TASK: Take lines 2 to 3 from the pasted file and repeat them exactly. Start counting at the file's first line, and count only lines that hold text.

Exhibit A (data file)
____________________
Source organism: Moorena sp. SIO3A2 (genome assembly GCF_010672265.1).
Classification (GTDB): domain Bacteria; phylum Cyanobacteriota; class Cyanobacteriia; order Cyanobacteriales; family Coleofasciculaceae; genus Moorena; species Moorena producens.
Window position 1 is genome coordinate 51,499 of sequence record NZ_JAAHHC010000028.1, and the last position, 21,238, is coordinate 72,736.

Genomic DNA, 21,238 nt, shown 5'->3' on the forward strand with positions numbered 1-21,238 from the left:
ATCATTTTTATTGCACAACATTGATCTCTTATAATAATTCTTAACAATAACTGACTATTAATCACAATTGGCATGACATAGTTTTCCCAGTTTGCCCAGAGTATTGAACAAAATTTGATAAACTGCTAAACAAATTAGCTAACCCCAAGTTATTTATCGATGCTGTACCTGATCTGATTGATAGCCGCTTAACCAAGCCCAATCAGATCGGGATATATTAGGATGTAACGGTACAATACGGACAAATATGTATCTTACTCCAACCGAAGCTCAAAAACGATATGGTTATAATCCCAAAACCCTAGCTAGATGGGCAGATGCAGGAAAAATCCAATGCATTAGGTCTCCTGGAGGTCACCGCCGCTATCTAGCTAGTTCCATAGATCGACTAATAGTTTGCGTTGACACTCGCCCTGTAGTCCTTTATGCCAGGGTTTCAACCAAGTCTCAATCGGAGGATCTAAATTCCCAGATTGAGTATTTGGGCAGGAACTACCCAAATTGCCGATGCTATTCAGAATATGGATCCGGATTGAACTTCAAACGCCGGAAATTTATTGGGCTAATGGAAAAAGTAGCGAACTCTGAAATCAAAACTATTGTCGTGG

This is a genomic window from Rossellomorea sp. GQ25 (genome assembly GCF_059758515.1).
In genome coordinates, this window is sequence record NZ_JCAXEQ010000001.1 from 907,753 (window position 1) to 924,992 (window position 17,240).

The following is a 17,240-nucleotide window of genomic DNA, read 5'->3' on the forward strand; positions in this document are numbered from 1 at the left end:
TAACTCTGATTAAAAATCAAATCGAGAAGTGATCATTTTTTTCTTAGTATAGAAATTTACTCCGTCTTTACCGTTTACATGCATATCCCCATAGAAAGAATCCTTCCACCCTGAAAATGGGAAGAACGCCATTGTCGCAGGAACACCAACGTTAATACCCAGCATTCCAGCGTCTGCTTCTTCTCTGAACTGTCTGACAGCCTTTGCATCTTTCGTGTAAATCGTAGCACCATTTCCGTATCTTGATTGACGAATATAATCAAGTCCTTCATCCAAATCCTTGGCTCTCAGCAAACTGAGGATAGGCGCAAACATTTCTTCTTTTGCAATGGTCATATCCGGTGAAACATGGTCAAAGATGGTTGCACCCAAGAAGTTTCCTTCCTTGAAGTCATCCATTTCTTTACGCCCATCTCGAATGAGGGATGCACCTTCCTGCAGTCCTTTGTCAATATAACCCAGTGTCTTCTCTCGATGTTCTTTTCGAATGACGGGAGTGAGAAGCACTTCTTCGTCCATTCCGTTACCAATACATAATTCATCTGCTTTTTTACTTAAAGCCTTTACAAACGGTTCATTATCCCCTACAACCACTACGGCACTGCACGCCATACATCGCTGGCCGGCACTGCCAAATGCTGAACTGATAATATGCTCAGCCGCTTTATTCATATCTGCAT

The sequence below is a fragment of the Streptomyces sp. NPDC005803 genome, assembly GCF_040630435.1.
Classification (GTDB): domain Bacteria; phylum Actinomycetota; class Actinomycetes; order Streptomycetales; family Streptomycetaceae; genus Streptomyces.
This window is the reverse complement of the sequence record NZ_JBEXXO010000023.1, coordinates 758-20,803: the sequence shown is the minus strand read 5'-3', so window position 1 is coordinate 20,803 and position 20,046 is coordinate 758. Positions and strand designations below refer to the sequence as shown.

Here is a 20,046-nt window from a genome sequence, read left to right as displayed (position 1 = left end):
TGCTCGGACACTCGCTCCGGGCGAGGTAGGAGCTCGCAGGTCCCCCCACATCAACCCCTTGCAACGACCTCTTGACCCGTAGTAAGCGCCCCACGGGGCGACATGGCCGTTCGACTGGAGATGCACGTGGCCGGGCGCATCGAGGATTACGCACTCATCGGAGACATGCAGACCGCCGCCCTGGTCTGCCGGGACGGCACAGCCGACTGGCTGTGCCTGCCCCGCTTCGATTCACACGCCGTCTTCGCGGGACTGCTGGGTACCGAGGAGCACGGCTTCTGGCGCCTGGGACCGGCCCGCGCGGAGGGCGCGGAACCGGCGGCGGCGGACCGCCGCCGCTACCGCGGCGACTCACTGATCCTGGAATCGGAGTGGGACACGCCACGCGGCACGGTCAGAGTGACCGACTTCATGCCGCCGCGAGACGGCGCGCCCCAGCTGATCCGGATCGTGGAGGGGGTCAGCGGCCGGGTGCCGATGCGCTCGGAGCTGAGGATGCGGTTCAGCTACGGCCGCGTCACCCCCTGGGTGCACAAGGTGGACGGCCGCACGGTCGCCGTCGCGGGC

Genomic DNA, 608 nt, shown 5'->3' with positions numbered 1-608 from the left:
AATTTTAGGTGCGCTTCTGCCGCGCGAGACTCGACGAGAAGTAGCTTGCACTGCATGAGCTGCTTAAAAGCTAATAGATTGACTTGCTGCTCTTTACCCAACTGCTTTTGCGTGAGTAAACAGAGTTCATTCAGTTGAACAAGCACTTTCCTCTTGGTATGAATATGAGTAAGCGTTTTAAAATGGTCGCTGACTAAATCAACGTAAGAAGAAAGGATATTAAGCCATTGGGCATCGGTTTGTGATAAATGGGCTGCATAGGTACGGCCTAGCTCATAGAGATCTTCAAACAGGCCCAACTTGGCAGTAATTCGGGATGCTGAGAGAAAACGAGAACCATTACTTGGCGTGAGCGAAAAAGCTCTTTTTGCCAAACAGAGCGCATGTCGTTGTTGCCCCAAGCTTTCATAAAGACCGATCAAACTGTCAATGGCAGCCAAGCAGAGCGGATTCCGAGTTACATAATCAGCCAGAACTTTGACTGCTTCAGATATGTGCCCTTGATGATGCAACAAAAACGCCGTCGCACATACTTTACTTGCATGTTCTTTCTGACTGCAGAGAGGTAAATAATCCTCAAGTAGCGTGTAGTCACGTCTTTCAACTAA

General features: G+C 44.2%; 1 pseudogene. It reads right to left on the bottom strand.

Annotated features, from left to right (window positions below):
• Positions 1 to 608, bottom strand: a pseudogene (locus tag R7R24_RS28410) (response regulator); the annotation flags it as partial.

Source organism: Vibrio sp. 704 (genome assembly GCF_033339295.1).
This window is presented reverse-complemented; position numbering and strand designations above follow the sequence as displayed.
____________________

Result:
Classification (GTDB): domain Bacteria; phylum Cyanobacteriota; class Cyanobacteriia; order Cyanobacteriales; family Coleofasciculaceae; genus Moorena; species Moorena producens.
Window position 1 is genome coordinate 51,499 of sequence record NZ_JAAHHC010000028.1, and the last position, 21,238, is coordinate 72,736.